“Mr. (Larry) Franke (Club Fantasy Girls) gave me his telephone number and welcomed me to go into his club. He thinks a lot of the ladies there have problems. And if anyone gives me any trouble, I am to call his brother who lives in Kokomo.”

Dan Dumoulin, owner of three strip clubs in Kokomo, hasn’t been as receptive, according to the ladies. But that doesn’t stop their outreach.

“He didn’t like us being in there, but we have spent a lot of time in his clubs,” said Cooper. “The ladies all seem to receive us really well. Even the men will talk to us. There are a lot of people who are just troubled.”

“Some have given us an open invitation and welcomed us to come in and offer aid to the women,” added Knight. “And the police are welcoming any help as well. There has been very good support. Indiana, as a state, is very progressive in its fight against trafficking. It’s one of the states that requires all of its police officers to get training in identifying trafficking victims and what to do when they do.”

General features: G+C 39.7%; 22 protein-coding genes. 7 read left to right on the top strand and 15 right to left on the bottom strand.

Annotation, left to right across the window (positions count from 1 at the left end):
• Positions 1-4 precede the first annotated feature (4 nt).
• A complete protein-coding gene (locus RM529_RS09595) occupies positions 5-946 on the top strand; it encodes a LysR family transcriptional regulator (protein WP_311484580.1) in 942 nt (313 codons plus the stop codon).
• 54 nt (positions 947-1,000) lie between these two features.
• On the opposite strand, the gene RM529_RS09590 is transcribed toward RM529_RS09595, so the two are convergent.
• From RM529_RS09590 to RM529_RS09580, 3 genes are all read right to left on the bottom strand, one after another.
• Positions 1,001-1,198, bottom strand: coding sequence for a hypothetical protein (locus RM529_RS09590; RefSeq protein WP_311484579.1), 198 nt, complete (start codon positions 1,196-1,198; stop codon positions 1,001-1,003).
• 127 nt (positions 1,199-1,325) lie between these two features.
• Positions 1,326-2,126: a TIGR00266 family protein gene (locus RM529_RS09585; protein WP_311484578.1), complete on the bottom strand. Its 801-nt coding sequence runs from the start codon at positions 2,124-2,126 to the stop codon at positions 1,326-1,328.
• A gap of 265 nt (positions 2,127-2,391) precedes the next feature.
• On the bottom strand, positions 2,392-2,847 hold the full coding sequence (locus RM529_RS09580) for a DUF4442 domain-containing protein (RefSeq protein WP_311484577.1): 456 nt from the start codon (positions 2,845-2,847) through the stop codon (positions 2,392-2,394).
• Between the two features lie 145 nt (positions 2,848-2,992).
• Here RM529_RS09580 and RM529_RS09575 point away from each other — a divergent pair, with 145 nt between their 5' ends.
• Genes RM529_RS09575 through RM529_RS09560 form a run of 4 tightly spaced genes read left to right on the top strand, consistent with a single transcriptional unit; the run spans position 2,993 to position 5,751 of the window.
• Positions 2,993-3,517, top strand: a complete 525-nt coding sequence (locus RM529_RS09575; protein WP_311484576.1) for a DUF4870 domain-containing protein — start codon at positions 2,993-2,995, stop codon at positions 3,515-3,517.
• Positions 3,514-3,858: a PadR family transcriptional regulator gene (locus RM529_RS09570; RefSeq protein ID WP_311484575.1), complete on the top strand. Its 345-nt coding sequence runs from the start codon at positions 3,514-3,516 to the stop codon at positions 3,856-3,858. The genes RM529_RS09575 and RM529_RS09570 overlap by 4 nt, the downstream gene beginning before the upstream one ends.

The training is important. Knight does quite a bit of it for the women who aid in her mission. She conducts seminars and training sessions regularly. Some of the missionaries then are sent overseas to combat human trafficking closer to the source. Others choose to stay close to home and do the work in their communities.

Once educated, the women know what to expect and how to protect themselves. Just as important, they know what they are seeing and how to report it. And they are armed with the ability to spread word among the general public that human trafficking is real. It is happening in towns and cities and truck stops all over Indiana. And it needs to be stopped.

To that end, anyone who feels led to join Knight and Cooper in the mission field may do so. The ladies are willing to come to churches and speak to congregations about their work. To receive additional information, contact Knight at clknight7@gmail.com.